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German Drug Company Tracks Products With UHF Tags

Wholesaler Max Pharma is utilizing an RFID system to track medicines internally, and wants to encourage more suppliers and pharmacies to take advantage of the technology as well.
By Claire Swedberg
Jun 07, 2011German pharmaceutical distributor Max Pharma has completed a pilot using passive ultrahigh-frequency (UHF) Gen 2 RFID tags to track drug products from Sun Pharmaceutical Industries that pass through Max Pharma's Gattendorf distribution facility. The pilot's success, the company reports, has encouraged it to move to the rollout phase. Down the line, Max Pharma hopes that additional drug manufacturers will tag shipments, and that more pharmacies will use the technology as well.

Max Pharma has been experimenting with RFID for several years. The company's aim has been to improve the visibility of products within its own facilities, and to sell the solution—which was developed by the firm's IT division, XQS-Service GmbH—to Max Pharma's supply chain partners.

In addition to acquiring and storing data regarding products and their shipping times and dates, XQS-Service's RFID-based track-and-trace solution can also monitor temperatures and other sensor data, though that was not within the scope of this year's pilot. The temperature-tracking feature allows supply chain members to sign onto an Internet-based portal, on which the XQS-Service software provides information about sensor measurements and shipping details.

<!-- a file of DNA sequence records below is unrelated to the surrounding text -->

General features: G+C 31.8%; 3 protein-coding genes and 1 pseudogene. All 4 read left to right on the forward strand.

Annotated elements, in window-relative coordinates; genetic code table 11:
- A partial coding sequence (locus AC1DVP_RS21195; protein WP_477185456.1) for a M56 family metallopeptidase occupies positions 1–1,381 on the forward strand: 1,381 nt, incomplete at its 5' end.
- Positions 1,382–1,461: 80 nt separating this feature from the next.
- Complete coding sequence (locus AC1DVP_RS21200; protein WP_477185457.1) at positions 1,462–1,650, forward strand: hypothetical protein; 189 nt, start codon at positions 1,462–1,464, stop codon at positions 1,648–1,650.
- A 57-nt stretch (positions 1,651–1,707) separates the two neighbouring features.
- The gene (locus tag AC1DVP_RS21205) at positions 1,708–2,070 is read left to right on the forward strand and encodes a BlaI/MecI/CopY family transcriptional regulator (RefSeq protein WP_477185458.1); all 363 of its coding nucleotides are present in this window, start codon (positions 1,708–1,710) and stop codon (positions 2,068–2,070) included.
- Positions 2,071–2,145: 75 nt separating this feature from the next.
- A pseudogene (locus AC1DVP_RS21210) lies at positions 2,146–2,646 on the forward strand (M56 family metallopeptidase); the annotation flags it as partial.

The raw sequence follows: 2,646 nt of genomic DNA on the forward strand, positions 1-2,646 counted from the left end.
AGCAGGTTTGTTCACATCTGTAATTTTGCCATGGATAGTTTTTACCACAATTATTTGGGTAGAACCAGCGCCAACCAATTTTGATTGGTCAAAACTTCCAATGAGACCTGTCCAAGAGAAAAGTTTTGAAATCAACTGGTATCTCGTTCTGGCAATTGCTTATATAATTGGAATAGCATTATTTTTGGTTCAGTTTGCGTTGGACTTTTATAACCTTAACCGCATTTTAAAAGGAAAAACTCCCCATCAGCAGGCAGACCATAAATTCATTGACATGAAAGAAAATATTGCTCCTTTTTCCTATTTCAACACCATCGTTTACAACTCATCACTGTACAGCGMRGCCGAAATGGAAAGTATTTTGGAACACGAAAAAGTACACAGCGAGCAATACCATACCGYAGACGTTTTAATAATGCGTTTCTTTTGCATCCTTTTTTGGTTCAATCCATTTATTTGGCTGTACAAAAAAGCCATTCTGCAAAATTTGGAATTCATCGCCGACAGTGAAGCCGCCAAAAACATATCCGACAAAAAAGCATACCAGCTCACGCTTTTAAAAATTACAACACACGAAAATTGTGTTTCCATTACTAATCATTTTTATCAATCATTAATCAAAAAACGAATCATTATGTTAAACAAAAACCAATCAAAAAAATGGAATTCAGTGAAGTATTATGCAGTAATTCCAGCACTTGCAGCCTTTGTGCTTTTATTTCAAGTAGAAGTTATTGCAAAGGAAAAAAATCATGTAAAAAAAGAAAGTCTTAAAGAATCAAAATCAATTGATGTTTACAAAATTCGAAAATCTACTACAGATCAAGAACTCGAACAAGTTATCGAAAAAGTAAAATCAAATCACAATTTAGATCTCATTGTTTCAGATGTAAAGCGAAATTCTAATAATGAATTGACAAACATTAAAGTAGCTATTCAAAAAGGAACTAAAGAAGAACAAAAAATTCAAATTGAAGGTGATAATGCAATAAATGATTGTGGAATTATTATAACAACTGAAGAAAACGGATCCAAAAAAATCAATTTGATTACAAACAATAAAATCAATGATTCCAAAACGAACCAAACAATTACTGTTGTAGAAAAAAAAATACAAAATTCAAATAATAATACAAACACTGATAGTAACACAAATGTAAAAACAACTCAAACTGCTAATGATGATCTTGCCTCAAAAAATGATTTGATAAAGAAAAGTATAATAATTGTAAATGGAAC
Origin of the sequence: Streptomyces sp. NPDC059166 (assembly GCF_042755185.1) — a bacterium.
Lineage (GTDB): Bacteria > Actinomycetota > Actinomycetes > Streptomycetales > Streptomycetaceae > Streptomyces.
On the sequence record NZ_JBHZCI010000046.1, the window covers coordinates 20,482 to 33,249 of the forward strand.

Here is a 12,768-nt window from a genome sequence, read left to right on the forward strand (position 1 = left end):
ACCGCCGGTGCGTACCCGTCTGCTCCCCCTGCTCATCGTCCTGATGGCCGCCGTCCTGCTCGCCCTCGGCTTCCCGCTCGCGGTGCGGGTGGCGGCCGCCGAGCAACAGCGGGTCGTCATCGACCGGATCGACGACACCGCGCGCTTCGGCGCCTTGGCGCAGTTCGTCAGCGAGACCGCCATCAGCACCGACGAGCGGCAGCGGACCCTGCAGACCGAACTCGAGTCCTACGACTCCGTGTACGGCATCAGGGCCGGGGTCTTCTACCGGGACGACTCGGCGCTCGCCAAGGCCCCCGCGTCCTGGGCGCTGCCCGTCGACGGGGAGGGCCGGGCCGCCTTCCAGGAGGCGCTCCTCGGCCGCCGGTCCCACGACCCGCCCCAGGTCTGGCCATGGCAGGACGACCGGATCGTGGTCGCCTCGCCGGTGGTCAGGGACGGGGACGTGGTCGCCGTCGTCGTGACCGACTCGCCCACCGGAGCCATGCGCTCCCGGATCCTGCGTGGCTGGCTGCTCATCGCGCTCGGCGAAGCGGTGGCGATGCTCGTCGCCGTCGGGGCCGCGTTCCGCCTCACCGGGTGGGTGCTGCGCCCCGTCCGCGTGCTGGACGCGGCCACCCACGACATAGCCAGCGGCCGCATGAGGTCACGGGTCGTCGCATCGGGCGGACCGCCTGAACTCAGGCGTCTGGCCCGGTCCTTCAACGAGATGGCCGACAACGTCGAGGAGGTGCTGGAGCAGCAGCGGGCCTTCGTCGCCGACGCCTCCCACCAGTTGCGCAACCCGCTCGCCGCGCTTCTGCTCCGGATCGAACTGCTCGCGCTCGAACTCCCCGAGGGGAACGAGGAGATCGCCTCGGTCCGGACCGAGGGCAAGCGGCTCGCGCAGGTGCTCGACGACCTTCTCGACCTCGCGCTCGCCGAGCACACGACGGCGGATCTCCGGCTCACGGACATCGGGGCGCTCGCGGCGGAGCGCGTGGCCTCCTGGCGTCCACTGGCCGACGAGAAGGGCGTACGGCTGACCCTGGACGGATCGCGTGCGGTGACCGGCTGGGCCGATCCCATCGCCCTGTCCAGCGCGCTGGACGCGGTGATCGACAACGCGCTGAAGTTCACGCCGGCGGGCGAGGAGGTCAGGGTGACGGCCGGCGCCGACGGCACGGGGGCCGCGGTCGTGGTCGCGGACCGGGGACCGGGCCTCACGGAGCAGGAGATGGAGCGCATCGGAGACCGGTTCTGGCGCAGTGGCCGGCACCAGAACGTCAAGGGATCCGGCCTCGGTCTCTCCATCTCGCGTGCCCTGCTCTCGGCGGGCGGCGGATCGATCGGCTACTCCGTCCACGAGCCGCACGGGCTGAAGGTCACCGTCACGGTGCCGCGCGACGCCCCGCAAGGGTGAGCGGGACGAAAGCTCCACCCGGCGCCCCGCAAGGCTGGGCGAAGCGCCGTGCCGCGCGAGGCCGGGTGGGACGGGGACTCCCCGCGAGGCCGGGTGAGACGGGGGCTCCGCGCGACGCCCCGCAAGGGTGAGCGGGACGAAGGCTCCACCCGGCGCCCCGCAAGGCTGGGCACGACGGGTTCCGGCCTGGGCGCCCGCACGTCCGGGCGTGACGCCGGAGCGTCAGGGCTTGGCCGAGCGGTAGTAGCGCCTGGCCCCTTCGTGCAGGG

Max Pharma is a wholesaler of oncology products to pharmacies and physicians throughout Germany, as well as in the Czech Republic. Its XQS-Service division was launched in 2006 to assist Max Pharma, as well as other companies participating in the drug supply chain, in tracking and tracing products from manufacturer to physician. "The idea is to implement a solution-provider (XQS) directly in the pharma environment," says Eldar Sultanow, XQS-Service's CIO.

The RFID program that XQS-Service developed is intended to meet European requirements for tracking the movements of pharmaceuticals throughout the supply chain, in order to reduce the risk of counterfeit drugs entering the market.

Max Pharma's wholesaler division ships approximately 50 boxes daily—each containing about 300 packages of oncology products—through its 8,000-square-meter (86,111-square-foot) facility. It ships €5 million ($7.3 million) worth of products monthly.

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